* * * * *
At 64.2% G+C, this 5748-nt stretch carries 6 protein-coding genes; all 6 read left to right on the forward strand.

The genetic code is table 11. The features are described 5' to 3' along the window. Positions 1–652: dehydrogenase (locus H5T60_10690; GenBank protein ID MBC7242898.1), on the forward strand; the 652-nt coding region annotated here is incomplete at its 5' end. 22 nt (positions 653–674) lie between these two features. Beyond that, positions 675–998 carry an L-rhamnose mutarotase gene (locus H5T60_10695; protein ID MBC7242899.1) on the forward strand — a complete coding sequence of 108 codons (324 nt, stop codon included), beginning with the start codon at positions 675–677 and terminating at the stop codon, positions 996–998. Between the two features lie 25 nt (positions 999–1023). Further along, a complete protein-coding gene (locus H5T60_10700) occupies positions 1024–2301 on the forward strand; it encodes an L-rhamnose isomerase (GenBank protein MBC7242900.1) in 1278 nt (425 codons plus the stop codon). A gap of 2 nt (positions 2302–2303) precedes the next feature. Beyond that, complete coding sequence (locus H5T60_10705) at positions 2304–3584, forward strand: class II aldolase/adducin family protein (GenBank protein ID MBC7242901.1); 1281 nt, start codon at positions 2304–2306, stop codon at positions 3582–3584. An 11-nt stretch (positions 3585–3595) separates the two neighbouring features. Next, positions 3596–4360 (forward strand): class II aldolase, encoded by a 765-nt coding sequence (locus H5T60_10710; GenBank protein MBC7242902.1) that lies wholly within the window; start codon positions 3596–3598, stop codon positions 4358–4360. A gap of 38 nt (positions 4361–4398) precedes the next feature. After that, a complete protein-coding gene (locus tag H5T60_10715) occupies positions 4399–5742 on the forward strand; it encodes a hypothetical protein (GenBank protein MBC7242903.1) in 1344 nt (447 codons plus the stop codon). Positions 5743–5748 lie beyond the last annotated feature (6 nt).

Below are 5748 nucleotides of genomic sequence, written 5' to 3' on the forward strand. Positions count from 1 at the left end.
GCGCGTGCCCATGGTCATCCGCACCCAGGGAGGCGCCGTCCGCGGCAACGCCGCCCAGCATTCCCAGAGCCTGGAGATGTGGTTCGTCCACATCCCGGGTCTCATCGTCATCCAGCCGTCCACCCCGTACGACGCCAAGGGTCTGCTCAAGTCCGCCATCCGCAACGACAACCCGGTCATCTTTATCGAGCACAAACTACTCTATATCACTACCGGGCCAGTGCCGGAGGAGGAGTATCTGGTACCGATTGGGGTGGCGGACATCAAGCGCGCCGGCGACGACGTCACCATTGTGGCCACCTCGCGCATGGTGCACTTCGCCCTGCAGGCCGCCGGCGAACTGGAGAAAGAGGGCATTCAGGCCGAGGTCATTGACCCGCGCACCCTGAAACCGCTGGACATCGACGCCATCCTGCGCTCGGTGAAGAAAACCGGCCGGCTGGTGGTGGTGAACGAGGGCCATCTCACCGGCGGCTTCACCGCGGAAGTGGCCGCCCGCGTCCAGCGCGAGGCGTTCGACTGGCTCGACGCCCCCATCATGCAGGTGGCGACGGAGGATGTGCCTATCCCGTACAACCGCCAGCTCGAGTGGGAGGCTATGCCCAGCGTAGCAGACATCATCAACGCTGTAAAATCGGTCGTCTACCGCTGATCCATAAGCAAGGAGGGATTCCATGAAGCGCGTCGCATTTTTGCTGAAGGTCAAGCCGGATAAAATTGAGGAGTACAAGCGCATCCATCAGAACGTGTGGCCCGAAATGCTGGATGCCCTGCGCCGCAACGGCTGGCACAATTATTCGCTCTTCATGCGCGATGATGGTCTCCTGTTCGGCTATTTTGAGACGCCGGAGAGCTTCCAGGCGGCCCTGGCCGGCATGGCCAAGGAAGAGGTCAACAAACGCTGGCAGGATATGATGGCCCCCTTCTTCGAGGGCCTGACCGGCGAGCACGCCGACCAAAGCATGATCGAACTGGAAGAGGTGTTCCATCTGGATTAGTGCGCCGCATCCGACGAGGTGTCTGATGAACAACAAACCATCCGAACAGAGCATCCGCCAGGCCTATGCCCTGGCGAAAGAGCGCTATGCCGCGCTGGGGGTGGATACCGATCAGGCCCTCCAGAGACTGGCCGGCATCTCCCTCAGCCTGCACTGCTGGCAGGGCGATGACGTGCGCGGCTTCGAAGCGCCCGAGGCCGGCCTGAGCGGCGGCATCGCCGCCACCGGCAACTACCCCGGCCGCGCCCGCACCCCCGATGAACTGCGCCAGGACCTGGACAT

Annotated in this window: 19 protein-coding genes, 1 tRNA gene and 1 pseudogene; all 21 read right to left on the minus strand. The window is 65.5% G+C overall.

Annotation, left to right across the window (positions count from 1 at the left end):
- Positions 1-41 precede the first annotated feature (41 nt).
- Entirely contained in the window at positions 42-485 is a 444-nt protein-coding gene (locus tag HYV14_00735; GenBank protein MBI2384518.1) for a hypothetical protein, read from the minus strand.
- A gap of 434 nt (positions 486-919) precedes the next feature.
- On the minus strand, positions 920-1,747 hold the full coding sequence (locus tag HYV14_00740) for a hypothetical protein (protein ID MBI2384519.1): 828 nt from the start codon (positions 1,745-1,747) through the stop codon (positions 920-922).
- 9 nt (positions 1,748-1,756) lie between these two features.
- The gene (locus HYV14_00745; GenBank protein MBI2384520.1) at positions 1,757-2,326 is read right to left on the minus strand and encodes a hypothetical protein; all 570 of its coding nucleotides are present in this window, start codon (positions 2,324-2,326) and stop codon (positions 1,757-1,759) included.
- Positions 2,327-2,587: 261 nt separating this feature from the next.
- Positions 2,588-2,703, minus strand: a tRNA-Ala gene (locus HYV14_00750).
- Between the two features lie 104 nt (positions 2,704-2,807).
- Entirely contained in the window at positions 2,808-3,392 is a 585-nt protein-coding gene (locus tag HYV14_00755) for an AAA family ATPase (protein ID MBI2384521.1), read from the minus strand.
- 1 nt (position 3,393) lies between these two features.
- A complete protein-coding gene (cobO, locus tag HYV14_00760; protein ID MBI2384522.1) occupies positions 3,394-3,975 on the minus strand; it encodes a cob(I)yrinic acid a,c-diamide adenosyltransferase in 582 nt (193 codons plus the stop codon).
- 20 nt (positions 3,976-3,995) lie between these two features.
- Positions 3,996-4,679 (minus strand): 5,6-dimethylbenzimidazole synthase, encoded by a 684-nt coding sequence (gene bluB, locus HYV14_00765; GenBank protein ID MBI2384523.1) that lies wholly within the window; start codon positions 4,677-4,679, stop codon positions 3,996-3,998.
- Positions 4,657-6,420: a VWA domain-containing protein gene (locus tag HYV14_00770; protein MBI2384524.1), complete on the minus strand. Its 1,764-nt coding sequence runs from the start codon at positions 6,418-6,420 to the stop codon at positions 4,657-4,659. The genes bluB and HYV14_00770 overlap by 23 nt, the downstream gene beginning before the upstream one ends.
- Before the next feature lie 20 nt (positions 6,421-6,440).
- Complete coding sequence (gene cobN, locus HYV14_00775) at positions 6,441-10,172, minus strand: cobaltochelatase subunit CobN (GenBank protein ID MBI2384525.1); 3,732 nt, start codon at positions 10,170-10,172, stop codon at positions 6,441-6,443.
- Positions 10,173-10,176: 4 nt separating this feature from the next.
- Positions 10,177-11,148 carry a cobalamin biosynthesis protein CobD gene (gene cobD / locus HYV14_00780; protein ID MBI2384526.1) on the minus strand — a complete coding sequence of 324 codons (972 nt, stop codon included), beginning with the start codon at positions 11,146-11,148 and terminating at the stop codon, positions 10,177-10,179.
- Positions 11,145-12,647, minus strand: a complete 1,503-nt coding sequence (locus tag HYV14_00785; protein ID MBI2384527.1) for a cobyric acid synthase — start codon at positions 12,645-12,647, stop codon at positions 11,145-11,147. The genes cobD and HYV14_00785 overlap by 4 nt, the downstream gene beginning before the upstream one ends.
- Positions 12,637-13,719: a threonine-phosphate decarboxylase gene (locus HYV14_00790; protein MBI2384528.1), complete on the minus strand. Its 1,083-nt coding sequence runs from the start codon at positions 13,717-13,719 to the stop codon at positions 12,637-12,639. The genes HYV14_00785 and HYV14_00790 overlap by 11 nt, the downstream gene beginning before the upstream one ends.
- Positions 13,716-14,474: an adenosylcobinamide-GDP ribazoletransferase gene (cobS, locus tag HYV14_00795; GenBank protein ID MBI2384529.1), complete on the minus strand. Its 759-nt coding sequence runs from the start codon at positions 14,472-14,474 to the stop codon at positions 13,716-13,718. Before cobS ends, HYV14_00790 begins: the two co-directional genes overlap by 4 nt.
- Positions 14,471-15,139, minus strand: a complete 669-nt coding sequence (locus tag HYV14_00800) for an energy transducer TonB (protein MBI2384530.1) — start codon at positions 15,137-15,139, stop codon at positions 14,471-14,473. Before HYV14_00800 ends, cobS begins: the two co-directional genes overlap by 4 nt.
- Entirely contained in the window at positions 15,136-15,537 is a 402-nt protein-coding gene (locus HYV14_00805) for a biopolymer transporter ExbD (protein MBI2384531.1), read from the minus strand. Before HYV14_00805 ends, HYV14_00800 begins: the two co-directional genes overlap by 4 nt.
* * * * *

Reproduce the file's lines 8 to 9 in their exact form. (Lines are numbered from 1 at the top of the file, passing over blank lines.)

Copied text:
- Entirely contained in the window at positions 42-485 is a 444-nt protein-coding gene (locus tag HYV14_00735; GenBank protein MBI2384518.1) for a hypothetical protein, read from the minus strand.
- A gap of 434 nt (positions 486-919) precedes the next feature.